Sunday, August 30, 2009

New ram lamb!


Fairy presented us with this handsome little fellow nearly two weeks ago. Sorry I haven't shared this sooner, but it's no good to share baby news without pictures, which I didn't have until yesterday. Doesn't it look like he's wearing a bib?

While I am thrilled that I'm finally getting brown lambs, I'm pretty sure it's because Teddy is both sire and grandsire of the little bugger. (He is Fairy's sire.) About five months ago, he busted through two livestock panels to get to the ewes. I knew someone had to be in heat for him to do that, but I didn't know whom. All the rams were actually running around with the ewes at that point, but Teddy, being the dominant male, was probably the sire. Although this little guy will likely become lamb chops next year, I am thinking that maybe I should go ahead and get Teddy and the other rams DNA tested, since it seems to be nearly impossible to keep them away from the ewes sometimes.

10 comments:

Nancy K. said...

He does look like he's wearing a bib! Too cute. Looks like a really good sized ram lamb with good, solid bone mass.

Deborah said...

You're so observant. I hadn't noticed it before, but his legs are as thick as his mother's. (That's Fairy standing behind him.) He is a big boy, isn't he!

Claire said...

What a cute little ram, and very sturdy indeed! He looks like he's been playing in melted chocolate.

I'm confused about the DNA testing - is that so you can determine the brown aspect? Or another reason?

Deborah said...

I don't know the sire since the rams busted into the ewes' pen. Since we will likely eat this little guy, it doesn't really matter for him, but I already have a ewe from last year whose sire is unknown, and we just had another one born too, so it's getting ridiculous. I need to put my breeding groups miles apart! Five-six months ago, the rams busted through two livestock panels.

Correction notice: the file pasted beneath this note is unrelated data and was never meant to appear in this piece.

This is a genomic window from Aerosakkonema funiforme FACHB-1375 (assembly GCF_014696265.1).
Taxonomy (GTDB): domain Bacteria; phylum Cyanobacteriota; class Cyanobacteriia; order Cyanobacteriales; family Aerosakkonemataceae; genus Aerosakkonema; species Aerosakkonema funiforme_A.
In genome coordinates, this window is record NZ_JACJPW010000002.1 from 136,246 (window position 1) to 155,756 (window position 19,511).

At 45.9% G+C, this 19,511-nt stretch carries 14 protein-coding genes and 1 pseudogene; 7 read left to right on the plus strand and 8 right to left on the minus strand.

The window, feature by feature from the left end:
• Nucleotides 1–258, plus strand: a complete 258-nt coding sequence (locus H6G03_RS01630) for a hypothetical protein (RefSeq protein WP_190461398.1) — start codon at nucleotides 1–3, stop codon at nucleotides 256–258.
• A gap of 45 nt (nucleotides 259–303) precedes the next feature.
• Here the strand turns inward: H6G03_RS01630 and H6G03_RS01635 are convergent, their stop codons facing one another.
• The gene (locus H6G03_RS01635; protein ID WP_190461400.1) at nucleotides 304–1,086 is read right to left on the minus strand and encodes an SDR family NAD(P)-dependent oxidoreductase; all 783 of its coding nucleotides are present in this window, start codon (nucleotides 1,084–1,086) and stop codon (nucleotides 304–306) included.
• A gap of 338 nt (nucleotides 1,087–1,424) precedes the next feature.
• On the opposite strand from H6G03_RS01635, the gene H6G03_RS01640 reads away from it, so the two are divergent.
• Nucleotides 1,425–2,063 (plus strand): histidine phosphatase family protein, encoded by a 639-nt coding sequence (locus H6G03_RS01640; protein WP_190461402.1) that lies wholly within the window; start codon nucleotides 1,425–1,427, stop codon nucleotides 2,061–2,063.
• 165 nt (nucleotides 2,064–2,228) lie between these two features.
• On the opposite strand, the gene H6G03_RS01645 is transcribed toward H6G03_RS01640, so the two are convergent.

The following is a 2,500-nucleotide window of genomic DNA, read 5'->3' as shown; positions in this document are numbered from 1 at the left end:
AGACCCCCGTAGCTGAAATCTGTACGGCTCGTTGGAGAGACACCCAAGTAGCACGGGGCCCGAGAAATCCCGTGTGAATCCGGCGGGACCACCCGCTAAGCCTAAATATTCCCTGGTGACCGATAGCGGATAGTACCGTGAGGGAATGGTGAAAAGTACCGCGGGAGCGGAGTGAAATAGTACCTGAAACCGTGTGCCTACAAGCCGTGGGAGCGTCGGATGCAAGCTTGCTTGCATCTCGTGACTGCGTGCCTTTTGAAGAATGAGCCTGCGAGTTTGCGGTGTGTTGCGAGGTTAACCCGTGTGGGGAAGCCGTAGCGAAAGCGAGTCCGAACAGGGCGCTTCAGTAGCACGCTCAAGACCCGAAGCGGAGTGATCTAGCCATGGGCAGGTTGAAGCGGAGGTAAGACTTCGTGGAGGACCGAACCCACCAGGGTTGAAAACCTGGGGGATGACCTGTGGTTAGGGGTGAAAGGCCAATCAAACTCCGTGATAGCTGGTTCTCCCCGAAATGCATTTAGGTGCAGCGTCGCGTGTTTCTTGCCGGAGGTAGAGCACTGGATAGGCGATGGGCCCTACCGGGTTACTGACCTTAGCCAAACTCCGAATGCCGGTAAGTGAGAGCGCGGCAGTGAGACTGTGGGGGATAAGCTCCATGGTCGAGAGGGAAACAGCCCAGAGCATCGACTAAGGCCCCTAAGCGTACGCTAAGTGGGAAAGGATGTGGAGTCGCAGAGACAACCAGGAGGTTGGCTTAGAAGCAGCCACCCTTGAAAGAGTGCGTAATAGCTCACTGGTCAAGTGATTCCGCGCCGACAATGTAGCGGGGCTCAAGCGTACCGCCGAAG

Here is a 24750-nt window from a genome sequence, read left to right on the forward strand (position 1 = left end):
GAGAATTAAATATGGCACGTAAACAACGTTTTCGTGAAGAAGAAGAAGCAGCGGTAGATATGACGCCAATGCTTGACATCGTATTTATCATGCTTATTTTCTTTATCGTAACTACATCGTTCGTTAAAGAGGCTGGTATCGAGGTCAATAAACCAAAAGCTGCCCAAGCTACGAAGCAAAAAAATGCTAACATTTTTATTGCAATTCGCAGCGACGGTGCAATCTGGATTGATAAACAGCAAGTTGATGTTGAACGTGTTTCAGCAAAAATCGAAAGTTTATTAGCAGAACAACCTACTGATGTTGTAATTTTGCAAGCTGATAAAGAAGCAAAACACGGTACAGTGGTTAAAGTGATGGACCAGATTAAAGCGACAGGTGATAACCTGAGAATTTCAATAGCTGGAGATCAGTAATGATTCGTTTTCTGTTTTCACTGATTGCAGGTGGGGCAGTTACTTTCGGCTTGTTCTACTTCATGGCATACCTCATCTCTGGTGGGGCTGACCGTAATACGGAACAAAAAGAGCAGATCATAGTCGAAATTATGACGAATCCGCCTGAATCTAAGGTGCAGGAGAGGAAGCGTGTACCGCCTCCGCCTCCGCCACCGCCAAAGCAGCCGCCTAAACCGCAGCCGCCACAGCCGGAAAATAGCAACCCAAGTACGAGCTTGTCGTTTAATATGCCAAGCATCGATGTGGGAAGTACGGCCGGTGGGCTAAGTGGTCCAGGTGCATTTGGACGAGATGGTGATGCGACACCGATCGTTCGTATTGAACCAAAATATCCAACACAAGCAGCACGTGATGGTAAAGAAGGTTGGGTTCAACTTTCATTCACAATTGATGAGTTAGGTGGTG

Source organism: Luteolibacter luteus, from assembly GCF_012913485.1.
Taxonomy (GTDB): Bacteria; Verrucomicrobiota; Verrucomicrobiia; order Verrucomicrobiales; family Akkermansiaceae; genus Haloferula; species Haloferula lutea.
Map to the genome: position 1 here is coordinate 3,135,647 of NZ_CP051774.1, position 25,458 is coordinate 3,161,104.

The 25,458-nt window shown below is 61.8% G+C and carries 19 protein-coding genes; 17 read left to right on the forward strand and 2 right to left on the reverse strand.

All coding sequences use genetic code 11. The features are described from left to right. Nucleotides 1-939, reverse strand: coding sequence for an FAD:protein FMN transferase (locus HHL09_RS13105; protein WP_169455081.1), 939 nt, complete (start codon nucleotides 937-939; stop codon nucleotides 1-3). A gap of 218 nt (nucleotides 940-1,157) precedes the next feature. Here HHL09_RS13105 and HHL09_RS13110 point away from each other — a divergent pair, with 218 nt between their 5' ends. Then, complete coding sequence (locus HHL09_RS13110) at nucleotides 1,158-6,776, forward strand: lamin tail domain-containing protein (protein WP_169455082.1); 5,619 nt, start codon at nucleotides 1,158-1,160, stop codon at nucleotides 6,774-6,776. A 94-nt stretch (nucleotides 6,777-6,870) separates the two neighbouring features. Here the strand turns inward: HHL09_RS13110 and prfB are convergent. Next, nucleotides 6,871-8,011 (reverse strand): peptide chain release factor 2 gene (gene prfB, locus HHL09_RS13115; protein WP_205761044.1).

Terri and Randy Carlson said...

Cute little guy! Aren't shetlands seasonal breeders like Icelandics? We never have unexpected lambs, and our rams are in with the ewes all summer.

Deborah said...

I remember reading an article in my Shetland magazine a few years ago about fall lambing. Last year, I had planned not to breed my ewes. I mistakenly thought that they would not be cycling by April and wound up with five single September lambs, so they are seasonal breeders, but apparently their season is kind of long! And they don't ovulate "much" that late, since they all had singles. All my summer lambs this year are also singles.

Juliann said...

Hi Deborah,

Are you registering everyone? If not, I wouldn't spend the money on testing. I'd expecially hold off on testing a ram unless I'm positive he's breeding quality.
Last year I spent a lot of money having a promising ram lamb tested, then decided by fall I didn't like how he turned out.

Mom L said...

I love his sturdy little legs! That was the first thing I noticed, and I'm just a cat owner. He's gorgeous.

Nancy in Atlanta

therealbobthought said...

just foun this blog of yours,and foun it really cool. i have a fren whose blog is " nannie goats in panties" she has really cute goat videos an such.
plaineolebob

Deborah said...

Juliann, I'll probably be contacting you to get info on the testing, since I also have two ewes that have unknown sires.

Mom L, thanks! I could just stare at him all day, and I really don't know that much about sheep either!

Welcome, Bob, and thanks for stopping by to say hi! Hope you'll visit us again!

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